Thursday, June 26, 2014

Wolves in Shepherd's Clothing

At least ten pastors in the Diocese of Venice have written a joint letter to the Papal Nuncio, Archbishop Carlo Maria Vigano, complaining of the maladministration of Bishop Frank Dewane.  According to the allegations raised by his priests Dewane has refused any oversight or transparence of Diocesan finances in violation of Canon Law that requires both a finance board and the consent of the board of Diocesan Consultors on expenses over a given amount.  Even more serious, however, are the charges that Dewane has been verbally abusive to clergy and employees and that he has  repeatedly ruled those under his authority with intimidation, the use of fear, shaming, bullying and other non-Christian behaviors.” The letter goes on to say that Dewane’s “mean-spirited demeanor with clergy make him impossible to work with.  The bishop has a reputation among staff and clergy of being a “rageaholic” who intimidates by uncontrollable outbursts of anger.  This may of have worked for him in the corporate world in the days before he was “called” to the priesthood.  (The Bishop worked for NBC and for a subsidiarity of Pepsi in his early 30’s.)  It is not becoming a successor of the Apostles. 
One particular case is that of a retired priest from a religious order who lives in a retirement home in the Diocese of Venice.  When the bishop received a letter of complaint that Father had an Obama bumper sticker on his car during the 2012 election, Bishop Dewane called the priest in and demanded that he remove the bumper sticker even though the bishop had no authority over the priest whose membership in a religious order exempts him from the authority of the diocesan bishop.  There are frequent stories of the Bishop’s high-handed and arbitrary use of power.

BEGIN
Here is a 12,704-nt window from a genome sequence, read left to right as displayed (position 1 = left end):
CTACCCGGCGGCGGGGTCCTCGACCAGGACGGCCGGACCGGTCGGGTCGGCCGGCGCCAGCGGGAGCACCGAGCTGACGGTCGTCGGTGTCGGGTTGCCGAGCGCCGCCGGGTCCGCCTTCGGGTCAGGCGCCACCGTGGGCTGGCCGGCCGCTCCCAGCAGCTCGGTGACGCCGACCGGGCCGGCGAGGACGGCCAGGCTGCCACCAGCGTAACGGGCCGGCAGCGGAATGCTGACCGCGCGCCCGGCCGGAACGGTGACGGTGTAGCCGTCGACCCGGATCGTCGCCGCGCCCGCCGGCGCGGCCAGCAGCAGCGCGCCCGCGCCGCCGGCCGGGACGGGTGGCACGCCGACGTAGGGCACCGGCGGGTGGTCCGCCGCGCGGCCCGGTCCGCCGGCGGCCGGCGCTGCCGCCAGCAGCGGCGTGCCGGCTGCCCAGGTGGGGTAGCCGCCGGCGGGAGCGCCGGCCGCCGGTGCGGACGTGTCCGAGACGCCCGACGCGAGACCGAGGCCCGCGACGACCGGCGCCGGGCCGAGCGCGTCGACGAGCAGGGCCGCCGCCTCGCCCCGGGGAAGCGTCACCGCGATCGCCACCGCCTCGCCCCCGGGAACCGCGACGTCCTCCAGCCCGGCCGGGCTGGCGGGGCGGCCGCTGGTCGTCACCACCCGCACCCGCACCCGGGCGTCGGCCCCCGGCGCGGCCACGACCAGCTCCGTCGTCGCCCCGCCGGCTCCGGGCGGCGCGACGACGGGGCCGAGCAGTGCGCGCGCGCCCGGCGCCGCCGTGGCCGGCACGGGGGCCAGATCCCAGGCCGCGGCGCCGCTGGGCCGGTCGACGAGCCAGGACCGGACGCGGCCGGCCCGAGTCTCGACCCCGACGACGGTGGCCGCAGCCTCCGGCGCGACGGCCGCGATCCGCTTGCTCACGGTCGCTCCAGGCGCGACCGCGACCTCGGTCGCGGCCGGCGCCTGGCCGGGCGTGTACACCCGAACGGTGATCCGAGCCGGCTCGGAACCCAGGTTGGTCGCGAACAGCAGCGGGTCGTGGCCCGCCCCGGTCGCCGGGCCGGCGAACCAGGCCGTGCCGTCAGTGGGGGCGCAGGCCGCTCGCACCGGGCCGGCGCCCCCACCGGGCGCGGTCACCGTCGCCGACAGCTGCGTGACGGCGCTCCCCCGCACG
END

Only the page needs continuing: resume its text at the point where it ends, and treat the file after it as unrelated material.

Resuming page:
Bishop Dewane, for his part, dismisses the accusations as non-credible since the authors of the letter refuse to come forward.  A copy of the letter released to the press did not include the names of the authors and when the Papal Nuncio sent Dewane a copy of the letter, the Nuncio also deleted the names of its signers.  The official response from the diocese states
Bishop Frank J. Dewane and the Diocese of Venice in Florida take seriously all letters of inquiry. However, anonymous letters or unsigned correspondences, as such, in professional circles lack all credibility… This is a clear attempt to maliciously and publicly damage the reputation of Bishop Dewane and the Diocese of Venice.”
Of course the letter was not anonymous or unsigned but the signers asked the Nuncio not to give the bishops their names for fear of retaliation—a fear that, according to several sources in the Diocese of Venice, is well founded.  The bishop is known to be a frightened and insecure man, even on the edge of paranoia” one priest said.  Many more priests would have signed the letter but they did not trust that their signatures would remain confidential and Bishop Dewane always gets his pound of flesh. 
One of Dewane’s idiosyncrasies is his instruction that when he comes to a parish, no altar server is to be taller than he.  As he is not a tall man this can be a challenge for a pastor trying to organize a liturgy.  He also does not like women in the sanctuary or participating in an active way as readers or other liturgical ministers. 
Dewane was appointed by Pope Benedict XVI to be Bishop of Venice in 2006. Along with Robert Finn of Kansas City MO, Robert Morlino of Madison WI, David O’Connell of Trenton NJ, Thomas Paprocki of Springfield IL, Michael Sheridan of Colorado Spring CO, Thomas Olmstead of Phoenix AZ, and Salvatore Cordileone of San Francisco CA, Dewane is considered to be among the “old school” bishops who pretty much ignore the ecclesiology of the Second Vatican Council and rule as petty princes in their own kingdoms.  Unfortunately, about the worst thing that happens to bishops guilty of ineptitude or even the abuse of authority is that they don’t get promoted, leaving a Bishop like Dewane in place for many years to come—many years in which he can hunt down and move in for the kill on those whose complaints have thwarted his rising through the ranks.  Meanwhile clergy morale plummets and the energy of the Church is drained for the lack of effective leadership.